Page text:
“We have a small space for democracy in this country, but when a journalist is jailed for criminal defamation this space becomes smaller.”
Media activists in Azerbaijan don’t have much to cheer about these days as the country’s dismal record on press freedom shows little sign of improving. But there was some grounds for optimism recently when the Council of Europe took the Baku government to task for seemingly backpedalling on commitments to reform criminal defamation.
The Council’s Committee of Ministers strongly-worded rebuke on September 26 came just a matter of days after it received a petition from the Media Rights Institute – MLDI’s partner in Azerbaijan – which expressed deep concern that in the latest draft of a defamation reform bill, critical elements from an earlier version were missing.
The government pledged to reform the law two years ago after the European Court of Human Rights ordered the release of imprisoned Azeri journalist Eynulla Fatullayev who spent four years in jail for criminal defamation and terrorism offences relating to articles that he had written about the Nagorno-Karabakh war and Azerbaijan’s role in US policy towards Iran.
In its petition, the MRI told the Committee of Ministers that provisions for repealing heavy penalties – exorbitant fines and up to three years’ imprisonment – and limiting damages had been removed from a draft deformation reform bill that had been drawn up in cooperation with civil society organisations and the OSCE in Baku in 2012.
It also said that the government had broken a commitment made in 2011 to an unofficial moratorium on criminal defamation and that its scope had now been extended to cover cyrbercrime.
Moreover, the petition pointed out that MRI was present at a round table meeting on defamation reform in May – attended by Azeri officials, politicians, media representative and lawyers – where, it said, the chairman of the parliamentary committee for legal policy, Ali Huseynov, had said that the government had never promised to decriminalise defamation and was not going to do so.
Peter Noorlander, MLDI’s chief executive, said the petition was an important means of holding the Azeri government to account over its treatment of the press, “There is only a small group of journalists in Azerbaijan who are prepared to work independently but they are in and out of court. Ultimately what’s required in Azerbaijan is root and branch reform, but we can help to keep the independent media sector alive by challenging the government.”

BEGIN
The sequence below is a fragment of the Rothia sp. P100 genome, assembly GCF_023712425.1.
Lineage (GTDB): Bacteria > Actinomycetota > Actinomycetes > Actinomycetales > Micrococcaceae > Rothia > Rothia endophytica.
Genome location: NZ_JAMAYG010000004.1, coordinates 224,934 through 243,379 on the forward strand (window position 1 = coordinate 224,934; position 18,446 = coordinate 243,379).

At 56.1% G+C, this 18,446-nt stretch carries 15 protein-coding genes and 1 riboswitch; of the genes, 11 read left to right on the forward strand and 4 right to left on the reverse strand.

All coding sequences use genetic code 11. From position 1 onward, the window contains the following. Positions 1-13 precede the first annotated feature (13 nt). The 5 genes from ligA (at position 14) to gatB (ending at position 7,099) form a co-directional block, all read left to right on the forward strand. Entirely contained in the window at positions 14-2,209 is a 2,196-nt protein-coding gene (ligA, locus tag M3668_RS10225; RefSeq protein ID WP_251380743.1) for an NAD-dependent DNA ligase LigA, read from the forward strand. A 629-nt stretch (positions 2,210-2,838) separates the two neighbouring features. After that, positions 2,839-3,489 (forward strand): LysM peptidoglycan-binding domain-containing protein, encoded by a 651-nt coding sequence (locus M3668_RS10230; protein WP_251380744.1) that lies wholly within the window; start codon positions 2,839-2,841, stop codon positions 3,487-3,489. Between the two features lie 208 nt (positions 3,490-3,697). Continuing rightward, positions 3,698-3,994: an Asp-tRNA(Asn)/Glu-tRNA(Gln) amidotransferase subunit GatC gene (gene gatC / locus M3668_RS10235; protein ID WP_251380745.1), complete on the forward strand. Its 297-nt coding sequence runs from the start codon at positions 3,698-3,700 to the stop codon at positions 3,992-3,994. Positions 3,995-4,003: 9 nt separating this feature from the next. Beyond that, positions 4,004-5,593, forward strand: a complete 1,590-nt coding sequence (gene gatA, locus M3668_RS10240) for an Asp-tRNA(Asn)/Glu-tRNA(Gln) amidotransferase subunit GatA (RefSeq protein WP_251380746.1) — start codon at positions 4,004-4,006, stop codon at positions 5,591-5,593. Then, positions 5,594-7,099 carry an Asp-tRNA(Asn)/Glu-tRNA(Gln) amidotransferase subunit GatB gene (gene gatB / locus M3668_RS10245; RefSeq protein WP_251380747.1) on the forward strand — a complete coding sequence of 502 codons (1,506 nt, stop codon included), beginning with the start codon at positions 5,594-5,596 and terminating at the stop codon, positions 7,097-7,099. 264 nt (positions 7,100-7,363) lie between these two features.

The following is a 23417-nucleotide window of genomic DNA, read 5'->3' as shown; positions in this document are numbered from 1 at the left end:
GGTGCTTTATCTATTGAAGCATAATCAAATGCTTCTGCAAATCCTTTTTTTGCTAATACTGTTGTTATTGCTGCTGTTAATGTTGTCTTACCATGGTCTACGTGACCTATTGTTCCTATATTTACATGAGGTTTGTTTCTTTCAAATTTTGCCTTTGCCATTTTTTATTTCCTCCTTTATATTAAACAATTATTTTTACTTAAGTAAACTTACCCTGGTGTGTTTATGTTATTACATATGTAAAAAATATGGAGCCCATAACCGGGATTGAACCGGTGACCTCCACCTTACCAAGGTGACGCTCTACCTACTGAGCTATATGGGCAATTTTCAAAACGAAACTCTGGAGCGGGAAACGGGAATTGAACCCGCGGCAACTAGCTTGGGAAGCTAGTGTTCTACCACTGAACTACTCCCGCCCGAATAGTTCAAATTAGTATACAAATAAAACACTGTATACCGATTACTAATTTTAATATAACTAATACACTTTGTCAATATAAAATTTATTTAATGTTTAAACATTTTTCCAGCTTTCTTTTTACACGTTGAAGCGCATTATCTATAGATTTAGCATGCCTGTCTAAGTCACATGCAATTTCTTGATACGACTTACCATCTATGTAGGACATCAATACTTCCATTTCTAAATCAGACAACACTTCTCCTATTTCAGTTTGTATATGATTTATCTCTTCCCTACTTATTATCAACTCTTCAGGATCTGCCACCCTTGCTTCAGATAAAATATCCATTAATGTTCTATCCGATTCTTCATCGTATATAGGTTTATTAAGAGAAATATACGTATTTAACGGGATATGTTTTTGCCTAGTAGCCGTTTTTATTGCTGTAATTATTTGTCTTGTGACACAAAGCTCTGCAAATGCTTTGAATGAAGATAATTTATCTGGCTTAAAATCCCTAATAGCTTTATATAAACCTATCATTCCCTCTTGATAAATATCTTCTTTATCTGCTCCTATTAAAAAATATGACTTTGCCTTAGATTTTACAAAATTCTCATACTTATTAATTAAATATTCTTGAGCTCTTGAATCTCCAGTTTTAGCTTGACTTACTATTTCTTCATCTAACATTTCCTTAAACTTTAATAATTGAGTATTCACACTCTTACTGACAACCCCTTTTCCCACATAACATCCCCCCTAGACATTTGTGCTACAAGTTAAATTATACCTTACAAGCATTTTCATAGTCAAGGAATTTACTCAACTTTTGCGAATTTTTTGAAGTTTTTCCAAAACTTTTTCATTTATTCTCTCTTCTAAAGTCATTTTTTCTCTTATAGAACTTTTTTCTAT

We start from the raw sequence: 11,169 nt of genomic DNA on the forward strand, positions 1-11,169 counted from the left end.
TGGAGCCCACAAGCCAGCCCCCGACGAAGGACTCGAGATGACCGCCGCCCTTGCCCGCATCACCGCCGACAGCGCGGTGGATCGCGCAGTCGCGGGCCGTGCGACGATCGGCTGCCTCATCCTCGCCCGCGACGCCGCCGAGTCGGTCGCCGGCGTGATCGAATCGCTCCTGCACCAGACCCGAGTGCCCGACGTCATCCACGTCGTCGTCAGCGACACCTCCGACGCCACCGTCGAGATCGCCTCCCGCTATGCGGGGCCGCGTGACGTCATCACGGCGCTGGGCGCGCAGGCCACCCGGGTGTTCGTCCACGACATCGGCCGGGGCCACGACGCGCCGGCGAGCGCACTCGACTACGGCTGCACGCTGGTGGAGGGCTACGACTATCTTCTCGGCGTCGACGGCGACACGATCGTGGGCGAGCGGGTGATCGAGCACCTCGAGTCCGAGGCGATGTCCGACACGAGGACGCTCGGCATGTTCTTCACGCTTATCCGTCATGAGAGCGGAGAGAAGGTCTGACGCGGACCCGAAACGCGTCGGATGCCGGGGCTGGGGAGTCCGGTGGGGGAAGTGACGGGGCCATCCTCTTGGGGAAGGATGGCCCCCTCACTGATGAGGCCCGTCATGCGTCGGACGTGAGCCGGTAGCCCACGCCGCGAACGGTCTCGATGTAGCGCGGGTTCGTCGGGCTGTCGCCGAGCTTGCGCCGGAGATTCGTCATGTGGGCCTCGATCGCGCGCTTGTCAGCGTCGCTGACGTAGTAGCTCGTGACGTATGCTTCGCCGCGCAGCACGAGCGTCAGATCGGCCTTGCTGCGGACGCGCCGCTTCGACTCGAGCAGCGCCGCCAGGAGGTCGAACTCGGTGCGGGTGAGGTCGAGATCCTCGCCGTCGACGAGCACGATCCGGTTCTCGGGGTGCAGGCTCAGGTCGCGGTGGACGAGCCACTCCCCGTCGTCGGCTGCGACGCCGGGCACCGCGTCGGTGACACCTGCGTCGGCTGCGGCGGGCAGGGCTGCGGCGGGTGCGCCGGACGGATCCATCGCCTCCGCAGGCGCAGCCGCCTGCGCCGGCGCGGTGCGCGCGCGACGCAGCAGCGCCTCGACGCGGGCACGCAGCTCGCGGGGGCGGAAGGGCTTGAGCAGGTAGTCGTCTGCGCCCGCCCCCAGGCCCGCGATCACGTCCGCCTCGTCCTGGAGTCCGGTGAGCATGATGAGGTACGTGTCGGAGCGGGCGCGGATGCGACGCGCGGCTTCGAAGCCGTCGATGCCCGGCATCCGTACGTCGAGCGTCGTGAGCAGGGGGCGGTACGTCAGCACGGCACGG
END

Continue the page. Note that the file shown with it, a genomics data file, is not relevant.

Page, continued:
Six days after MRI submitted its petition, the Committee of Ministers expressed its “grave concern that to date no progress has been achieved in preparing this draft (defamation) law” and “strongly urged” the Azeri government “to take, without any further delay, all necessary measures” to make the legislation compatible with the European Convention on Human Rights.
The statement was also critical of the extension of criminal defamation to the Internet and called on the government to take action to end the arbitrary use of legislation to punish journalists as well as ensure both the right to an impartial trial and respect of the presumption of innocence.
“I’m pleased with the Council of Ministers statement – it will put pressure on the government to take reform seriously, to consider things they didn’t want to,“ said Rashid Hajili, the chair of the MRI. “This gives us encouragement to continue monitoring the situation very closely.
“ The existence of criminal defamation makes journalists feel that their work is very risky as there’s the possibility that they will go to prison or pay heavy financial penalties for what they write. We have a small space for democracy in this country, but when a journalist is jailed for criminal defamation this space becomes smaller.
“What it means is that journalists look for safer places to work. They either give up journalism altogether or work for pro-government and state media. This gradually destroys the independent sector.”
Hajili said MLDI’s assistance in defending press freedom cases was significant. “MLDI makes an important contribution to our work: they help us materially; our lawyers gain from their expert knowledge of freedom of expression arguments; and they help us bring very strong applications before the European Court of Human Rights and other international institutions,” he said.
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